Not the usual suspect: Lebanon arrests port officials for negligence leading to devastating blast

Not the usual suspect: Lebanon arrests port officials for negligence leading to devastating blast

Did Beirut port officials’ negligence set the stage for the worst devastation Lebanon has seen since the end of its civil war thirty years ago? In the immediate aftermath of the explosion, fingers pointed everywhere as people theorized that it was a deliberate attack — and suspected Israel of settling scores with Hezbollah, which reportedly uses the port as a distribution point for missiles. However, Lebanon’s government has arrested port officials after concluding that their negligence in handling large amounts of ammonium nitrate created the conditions for the devastation:

The Lebanese government says it is putting an unspecified number of Beirut port officials under house arrest pending an investigation into how 2,750 tons of ammonium nitrate came to be stored at the port for years.

The move comes amid speculation that negligence was to blame for the explosion that killed more than 100 people.

It was announced following a Cabinet meeting Wednesday during which the government declared a two-week “state of emergency,” effectively giving the military full powers during this time.

The storage began six years ago, after offloading the material from an “ailing” Russian-owned cargo ship, the New York Times reports this morning. However, the general manager of the Beirut port told a local news station that they have repeatedly petitioned to have the ammonium nitrate removed from the dock. It’s the government that failed to act, Hassan Koraytem insisted:

Lebanese customs officials wrote letters to the courts at least six times from 2014 to 2017, seeking guidance on how to dispose of the highly combustible material, according to public records cited by a Lebanese lawmaker, Salim Aoun.

Solutions proposed by the officials included exporting the ammonium nitrate from Lebanon or donating it to the Lebanese Army. But the judiciary failed to respond to the letters, the records suggested.

The general manager of Beirut port, Hassan Koraytem, appeared to confirm that account on Wednesday in an interview with OTV, a local broadcaster. Despite numerous requests to have the material moved, “nothing happened,” Mr. Koraytem said.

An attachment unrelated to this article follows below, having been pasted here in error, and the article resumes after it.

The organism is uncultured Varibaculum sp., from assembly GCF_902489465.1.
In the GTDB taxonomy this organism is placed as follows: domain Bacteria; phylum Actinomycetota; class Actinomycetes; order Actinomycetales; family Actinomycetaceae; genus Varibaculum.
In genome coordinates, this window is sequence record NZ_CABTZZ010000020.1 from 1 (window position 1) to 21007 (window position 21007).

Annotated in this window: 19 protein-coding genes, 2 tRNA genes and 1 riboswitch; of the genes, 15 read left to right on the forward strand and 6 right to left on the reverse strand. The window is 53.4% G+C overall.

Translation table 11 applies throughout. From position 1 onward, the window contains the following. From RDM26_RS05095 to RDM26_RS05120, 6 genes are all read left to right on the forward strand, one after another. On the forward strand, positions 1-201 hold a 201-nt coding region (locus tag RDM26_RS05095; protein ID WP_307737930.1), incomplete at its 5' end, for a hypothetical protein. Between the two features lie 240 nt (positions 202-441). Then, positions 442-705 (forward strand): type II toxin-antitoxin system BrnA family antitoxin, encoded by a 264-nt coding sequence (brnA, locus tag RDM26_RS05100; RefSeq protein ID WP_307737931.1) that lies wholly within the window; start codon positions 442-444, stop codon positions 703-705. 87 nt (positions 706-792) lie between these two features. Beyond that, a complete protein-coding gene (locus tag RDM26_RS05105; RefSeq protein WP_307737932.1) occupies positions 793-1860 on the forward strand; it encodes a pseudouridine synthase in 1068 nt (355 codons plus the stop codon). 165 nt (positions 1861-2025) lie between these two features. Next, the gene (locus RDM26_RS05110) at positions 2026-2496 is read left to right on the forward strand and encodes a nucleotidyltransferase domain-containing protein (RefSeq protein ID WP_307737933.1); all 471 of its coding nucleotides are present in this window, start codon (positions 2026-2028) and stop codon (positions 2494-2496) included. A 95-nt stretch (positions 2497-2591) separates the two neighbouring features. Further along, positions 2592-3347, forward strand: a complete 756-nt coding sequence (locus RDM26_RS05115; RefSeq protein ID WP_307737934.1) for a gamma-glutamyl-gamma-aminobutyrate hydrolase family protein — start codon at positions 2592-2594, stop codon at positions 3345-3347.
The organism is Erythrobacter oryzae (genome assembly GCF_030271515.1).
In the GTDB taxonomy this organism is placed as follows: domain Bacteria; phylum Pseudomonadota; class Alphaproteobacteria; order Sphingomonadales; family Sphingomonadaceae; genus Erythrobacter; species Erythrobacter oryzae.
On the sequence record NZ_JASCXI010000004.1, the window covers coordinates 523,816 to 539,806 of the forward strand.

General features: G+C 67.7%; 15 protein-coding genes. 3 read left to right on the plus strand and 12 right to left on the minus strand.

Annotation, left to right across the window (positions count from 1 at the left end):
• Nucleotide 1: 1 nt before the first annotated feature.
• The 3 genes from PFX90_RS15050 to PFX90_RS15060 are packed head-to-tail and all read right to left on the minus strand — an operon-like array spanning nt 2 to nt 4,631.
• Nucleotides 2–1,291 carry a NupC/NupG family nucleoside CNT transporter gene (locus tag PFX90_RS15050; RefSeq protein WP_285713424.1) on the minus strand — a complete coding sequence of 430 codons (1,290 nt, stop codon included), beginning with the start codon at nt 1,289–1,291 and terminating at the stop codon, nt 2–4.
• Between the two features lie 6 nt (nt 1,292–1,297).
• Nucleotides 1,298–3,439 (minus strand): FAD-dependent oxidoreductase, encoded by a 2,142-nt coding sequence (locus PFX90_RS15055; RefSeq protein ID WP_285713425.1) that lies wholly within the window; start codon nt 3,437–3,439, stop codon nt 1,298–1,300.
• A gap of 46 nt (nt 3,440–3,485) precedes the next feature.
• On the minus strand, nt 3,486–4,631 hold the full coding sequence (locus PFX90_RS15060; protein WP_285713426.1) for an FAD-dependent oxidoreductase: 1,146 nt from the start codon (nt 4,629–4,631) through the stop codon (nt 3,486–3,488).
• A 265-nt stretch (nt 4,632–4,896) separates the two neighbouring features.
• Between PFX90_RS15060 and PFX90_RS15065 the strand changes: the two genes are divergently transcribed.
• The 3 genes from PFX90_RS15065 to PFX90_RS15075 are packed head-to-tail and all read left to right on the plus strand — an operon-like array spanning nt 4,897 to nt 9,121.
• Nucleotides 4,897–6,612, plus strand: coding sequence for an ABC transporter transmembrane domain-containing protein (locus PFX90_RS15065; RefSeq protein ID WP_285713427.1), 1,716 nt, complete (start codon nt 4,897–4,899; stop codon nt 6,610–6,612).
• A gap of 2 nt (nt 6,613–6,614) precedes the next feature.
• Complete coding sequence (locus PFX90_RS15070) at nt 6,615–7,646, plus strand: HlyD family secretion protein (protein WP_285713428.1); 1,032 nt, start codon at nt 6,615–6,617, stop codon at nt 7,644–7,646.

“We have been waiting for this to be resolved for six years, in vain,” he said.

Perhaps it should be port officials arresting politicians instead? That might actually be the popular option, al-Jazeera suggests:

Lebanon’s Prime Minister Hassan Diab on Tuesday declared the explosion at the port a “great national disaster” and promised that “all those responsible for this catastrophe will pay the price”.

Lebanese President Michel Aoun called the failure to deal with the ammonium nitrate “unacceptable” and vowed the “harshest punishment” for those responsible. An investigation has now been launched, and the committee is to refer its findings to the judiciary within five days.

The cause of the explosion is still not clear, but many Lebanese were quick to point out what they believe to be the root causes; immense mismanagement in a broken state run by a corrupt political class who they say treat the country’s inhabitants with contempt.

It is also not lost on Beirut’s residents that this tragedy emanated from the city’s port, a public utility known locally as the “Cave of Ali Baba and the 40 Thieves” for the vast amount of state funds that have reportedly been stolen there over the decades.

The allegations include claims that billions of dollars in tax revenue never reached the state treasury due to schemes to undervalue imports, as well as accusations of systematic and widespread bribery to avoid paying customs taxes.

In other words, the mass arrest of port officials might just be a distraction from where the blame really lies. Although, this history doesn’t address one other point — why did port officials allow fireworks to be stored so close to the obviously dangerous ammonium nitrate storage area? That seems like a negligent decision too, if that’s what happened. That one might be on the port officials themselves.

Hopefully the residents of Beirut will get real answers to all of these questions. It’s remarkable, however, that in all of the apparent blame-shifting and distraction, the usual scapegoat in such events isn’t getting pulled into the debate. Perhaps it’s because there may be visual evidence that the entire chain of events was an industrial accident that cascaded into catastrophe, as the Times of Israel reports:

A picture posted online late Tuesday of unknown provenance appeared to show workers welding a warehouse door next to stacks of 1/2-ton bags of ammonium nitrate.

The door and windows on the warehouse appeared to match pictures and videos of the warehouse where the explosion occurred, shortly after a fire blamed on fireworks sent a large cloud of smoke over Beirut’s downtown.

At least one worker in the picture is wearing a cloth facemask, pointing to it having been taken recently. The authenticity of the picture could not be independently confirmed.

A spark from a welding tool would not be able to cause the nitrate to explode, but it could ignite other materials and raise temperatures high enough to be able to set off a massive explosion.

A spark could set off fireworks, however, and a blaze in a fireworks storage area would burn hot enough to set off the ammonium nitrate. Lebanon’s government hasn’t confirmed the picture or the sequence of events, but that may be why no one’s pointing the finger at Israel … as we’d normally expect, and as people speculated yesterday.

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